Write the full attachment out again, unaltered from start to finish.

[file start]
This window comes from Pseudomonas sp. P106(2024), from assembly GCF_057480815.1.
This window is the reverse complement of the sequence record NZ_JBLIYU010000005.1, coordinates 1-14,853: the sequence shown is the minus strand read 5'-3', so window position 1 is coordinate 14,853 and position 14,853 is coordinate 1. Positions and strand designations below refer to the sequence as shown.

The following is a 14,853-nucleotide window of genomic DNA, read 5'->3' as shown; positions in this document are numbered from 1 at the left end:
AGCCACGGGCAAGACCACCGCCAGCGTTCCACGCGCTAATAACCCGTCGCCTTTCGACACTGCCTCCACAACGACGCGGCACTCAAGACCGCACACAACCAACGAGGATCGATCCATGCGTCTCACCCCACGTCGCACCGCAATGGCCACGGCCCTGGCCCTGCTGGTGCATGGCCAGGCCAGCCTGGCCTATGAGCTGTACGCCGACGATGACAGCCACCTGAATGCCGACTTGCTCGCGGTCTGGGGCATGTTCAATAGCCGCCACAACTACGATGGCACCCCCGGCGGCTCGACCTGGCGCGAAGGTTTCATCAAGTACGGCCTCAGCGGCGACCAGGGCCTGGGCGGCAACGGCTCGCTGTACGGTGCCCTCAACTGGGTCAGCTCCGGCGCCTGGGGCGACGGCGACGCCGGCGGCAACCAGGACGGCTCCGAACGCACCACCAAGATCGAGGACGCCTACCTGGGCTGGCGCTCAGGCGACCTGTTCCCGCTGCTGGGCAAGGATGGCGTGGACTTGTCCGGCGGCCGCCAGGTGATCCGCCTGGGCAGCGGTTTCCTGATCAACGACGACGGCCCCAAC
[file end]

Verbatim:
This window comes from Pseudomonas sp. P106(2024), from assembly GCF_057480815.1.
This window is the reverse complement of the sequence record NZ_JBLIYU010000005.1, coordinates 1-14,853: the sequence shown is the minus strand read 5'-3', so window position 1 is coordinate 14,853 and position 14,853 is coordinate 1. Positions and strand designations below refer to the sequence as shown.

The following is a 14,853-nucleotide window of genomic DNA, read 5'->3' as shown; positions in this document are numbered from 1 at the left end:
AGCCACGGGCAAGACCACCGCCAGCGTTCCACGCGCTAATAACCCGTCGCCTTTCGACACTGCCTCCACAACGACGCGGCACTCAAGACCGCACACAACCAACGAGGATCGATCCATGCGTCTCACCCCACGTCGCACCGCAATGGCCACGGCCCTGGCCCTGCTGGTGCATGGCCAGGCCAGCCTGGCCTATGAGCTGTACGCCGACGATGACAGCCACCTGAATGCCGACTTGCTCGCGGTCTGGGGCATGTTCAATAGCCGCCACAACTACGATGGCACCCCCGGCGGCTCGACCTGGCGCGAAGGTTTCATCAAGTACGGCCTCAGCGGCGACCAGGGCCTGGGCGGCAACGGCTCGCTGTACGGTGCCCTCAACTGGGTCAGCTCCGGCGCCTGGGGCGACGGCGACGCCGGCGGCAACCAGGACGGCTCCGAACGCACCACCAAGATCGAGGACGCCTACCTGGGCTGGCGCTCAGGCGACCTGTTCCCGCTGCTGGGCAAGGATGGCGTGGACTTGTCCGGCGGCCGCCAGGTGATCCGCCTGGGCAGCGGTTTCCTGATCAACGACGACGGCCCCAAC